For those of us without a dog in the fight, Super Bowl XLVIII wasn’t exactly a thing of beauty.
The Seattle Seahawks crushed the Denver Broncos, 43-8, taking the lead 12 seconds into the game when the Broncos couldn’t complete a snap from center to quarterback and things really never got a lot better for Denver.
There’s already a lot of “D” talk, not as in “defense,” but as in “dynasty,” a nod to the Seahawks roster matching the 1972 Miami Dolphins as the youngest Super Bowl champions ever.
And for one Sunday, Seattle also—in this age of high-powered offense and rules that encourage the passing game—showed that the age-old idea that defense wins championships can still ring true.
Because make no mistake, Seattle’s defense won this particular championship. The Seahawks defense dominated the No. 1-ranked Denver offense, forcing four turnovers and holding the Broncos to 306 total yards (although it felt closer to 30 than 300, given the way the game played out).
Malcolm Smith was the MVP—just the third linebacker ever to win the award, joining Chuck Howley of the Cowboys in Super Bowl V and Ray Lewis of the Ravens in Super Bowl XXXV. Smith helped break the game open with his 69-yard interception return for a touchdown with 3:21 to go in the first half that gave Seattle a 22-0 lead. Smith also picked up a fumble recovery in the third quarter and had 10 tackles.
If there were any hopes the Broncos could mount a second-half comeback, they were dashed in about the length of time it took Percy Harvin to return the second-half kickoff 87 yards for the back-breaking score, also 12 seconds into the half.
So, in the arcane stats department, the Seahawks outscored the Broncos 9-0 in the first 12 seconds of each half.
Harvin had four touches in the game, two runs for 45 yards, a catch for five yards and a kickoff return for 87 yards and a touchdown. So for a guy who many thought could be the Super Bowl X factor, he lived up to that billing.
What was surprising was how effectively Denver bottled up Beast Mode. Marshawn Lynch mustered just 39 yards on 15 carries. But Russell Wilson was what he’s been a lot this season, quietly efficient in completing 18-of-25 passes for 206 yards and two touchdowns and gaining 26 yards on three runs.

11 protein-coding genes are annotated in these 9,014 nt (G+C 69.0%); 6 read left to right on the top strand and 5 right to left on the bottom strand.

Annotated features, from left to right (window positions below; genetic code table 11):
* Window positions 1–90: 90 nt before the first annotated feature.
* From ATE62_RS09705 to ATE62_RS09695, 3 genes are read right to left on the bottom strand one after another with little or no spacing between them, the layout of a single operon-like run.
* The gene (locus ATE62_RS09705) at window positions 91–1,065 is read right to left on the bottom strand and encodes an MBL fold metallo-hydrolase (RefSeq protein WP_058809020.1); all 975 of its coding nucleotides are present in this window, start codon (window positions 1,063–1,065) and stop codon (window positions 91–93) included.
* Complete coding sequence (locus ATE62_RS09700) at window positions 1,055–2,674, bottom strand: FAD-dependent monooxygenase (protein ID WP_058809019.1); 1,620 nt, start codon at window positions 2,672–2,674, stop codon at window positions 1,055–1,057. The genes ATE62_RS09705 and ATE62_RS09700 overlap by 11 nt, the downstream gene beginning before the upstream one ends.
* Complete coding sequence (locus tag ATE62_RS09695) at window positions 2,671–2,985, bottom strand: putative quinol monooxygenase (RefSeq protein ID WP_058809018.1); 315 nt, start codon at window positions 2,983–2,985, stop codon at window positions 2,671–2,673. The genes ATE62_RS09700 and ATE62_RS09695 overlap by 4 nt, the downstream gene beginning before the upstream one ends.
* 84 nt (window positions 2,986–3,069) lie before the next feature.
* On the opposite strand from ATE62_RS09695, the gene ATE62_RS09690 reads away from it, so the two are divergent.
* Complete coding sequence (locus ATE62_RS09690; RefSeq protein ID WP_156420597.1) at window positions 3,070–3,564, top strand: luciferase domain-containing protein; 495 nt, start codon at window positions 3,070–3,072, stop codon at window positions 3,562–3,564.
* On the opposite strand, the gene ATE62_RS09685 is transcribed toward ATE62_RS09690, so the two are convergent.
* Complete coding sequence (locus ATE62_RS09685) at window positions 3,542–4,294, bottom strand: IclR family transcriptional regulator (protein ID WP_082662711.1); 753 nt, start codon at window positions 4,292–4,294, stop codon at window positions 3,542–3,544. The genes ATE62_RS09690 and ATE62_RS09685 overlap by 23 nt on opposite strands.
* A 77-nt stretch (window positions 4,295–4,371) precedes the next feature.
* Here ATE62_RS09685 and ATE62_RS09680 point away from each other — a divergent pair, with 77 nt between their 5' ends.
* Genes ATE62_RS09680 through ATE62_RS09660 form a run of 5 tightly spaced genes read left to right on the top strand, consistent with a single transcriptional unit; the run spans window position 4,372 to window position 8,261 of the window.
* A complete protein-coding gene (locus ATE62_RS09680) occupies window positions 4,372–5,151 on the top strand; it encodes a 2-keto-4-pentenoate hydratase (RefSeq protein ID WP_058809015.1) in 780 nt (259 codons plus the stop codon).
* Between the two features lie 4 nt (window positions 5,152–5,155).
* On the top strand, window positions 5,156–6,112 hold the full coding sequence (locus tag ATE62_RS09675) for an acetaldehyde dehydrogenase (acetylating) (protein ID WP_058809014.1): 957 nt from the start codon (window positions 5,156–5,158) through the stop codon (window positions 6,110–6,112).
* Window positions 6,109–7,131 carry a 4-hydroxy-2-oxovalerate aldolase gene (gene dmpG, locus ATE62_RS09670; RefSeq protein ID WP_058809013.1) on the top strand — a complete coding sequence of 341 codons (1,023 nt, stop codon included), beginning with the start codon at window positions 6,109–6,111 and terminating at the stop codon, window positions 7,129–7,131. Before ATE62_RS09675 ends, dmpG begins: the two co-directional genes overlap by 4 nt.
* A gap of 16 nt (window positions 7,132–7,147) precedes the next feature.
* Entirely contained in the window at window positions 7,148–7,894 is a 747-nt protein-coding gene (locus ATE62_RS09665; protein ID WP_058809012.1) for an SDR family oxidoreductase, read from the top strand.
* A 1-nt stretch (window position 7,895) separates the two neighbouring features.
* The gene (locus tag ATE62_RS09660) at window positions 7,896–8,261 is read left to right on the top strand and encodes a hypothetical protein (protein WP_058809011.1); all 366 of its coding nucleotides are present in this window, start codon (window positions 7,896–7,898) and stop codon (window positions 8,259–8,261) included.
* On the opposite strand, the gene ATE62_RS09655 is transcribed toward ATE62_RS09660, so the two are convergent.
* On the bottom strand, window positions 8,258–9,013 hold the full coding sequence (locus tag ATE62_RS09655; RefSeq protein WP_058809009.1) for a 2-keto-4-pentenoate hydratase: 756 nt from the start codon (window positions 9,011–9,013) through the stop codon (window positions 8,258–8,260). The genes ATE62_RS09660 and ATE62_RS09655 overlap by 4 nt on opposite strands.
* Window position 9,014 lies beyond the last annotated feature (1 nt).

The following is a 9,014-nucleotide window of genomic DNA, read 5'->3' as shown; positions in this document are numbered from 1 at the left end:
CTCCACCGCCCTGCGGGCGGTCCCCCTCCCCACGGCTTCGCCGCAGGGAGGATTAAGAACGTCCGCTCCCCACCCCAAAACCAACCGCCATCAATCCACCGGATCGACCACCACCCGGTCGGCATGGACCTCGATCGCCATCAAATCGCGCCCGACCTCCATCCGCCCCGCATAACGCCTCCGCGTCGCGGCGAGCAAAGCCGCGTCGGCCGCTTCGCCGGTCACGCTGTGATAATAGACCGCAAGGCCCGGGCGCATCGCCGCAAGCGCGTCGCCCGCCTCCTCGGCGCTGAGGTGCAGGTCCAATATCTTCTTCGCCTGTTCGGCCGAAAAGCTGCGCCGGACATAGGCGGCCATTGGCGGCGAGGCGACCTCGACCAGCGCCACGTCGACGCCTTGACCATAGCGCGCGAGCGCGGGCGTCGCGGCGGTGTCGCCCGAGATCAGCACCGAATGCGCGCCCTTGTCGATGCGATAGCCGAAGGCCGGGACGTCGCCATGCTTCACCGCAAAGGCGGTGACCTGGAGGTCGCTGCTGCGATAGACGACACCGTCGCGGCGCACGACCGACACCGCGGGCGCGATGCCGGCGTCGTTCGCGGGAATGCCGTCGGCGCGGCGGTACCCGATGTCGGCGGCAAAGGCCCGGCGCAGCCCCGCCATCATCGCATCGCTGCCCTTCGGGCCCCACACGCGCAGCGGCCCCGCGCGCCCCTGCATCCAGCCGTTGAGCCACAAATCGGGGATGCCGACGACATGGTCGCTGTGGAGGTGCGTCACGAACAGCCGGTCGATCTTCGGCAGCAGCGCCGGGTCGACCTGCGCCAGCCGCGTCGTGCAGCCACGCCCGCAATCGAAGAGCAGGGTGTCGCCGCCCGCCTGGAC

For the Seahawks, it is the franchise’s first Super Bowl championship and the Broncos took a record fifth Super Bowl loss. While it’s easy to point and laugh and say, “Wow, they suck; they lost more Super Bowls than anyone,” you’ve still got to be a pretty good ballclub to get the chance to lose five Super Bowls.
The obsession with the weather leading up to the game turned out to be a complete non-factor, but it will be interesting to hear the experts attempting to define Peyton Manning’s so-called legacy over the coming couple of days. I’m not a huge fan of attempting to write an athlete’s legacy while they’re still playing; it makes for entertaining (but ultimately empty) debate and it will reinforce the ever-popular “rings are the only thing that matter” mentality and the continued insistence on crediting quarterbacks with wins and losses.
So 2013 in the NFL is done and it’s on to the offseason. Free agents will change teams, college players will be drafted and we’ll start the process all over again when training camps open in July.
With the Seattle Seahawks as defending Super Bowl champions for the first time.
Not for nothin’, but the last two defending Super Bowl champs didn’t even make it back to the playoffs the following year, so maybe the dynasty talk is a tad premature.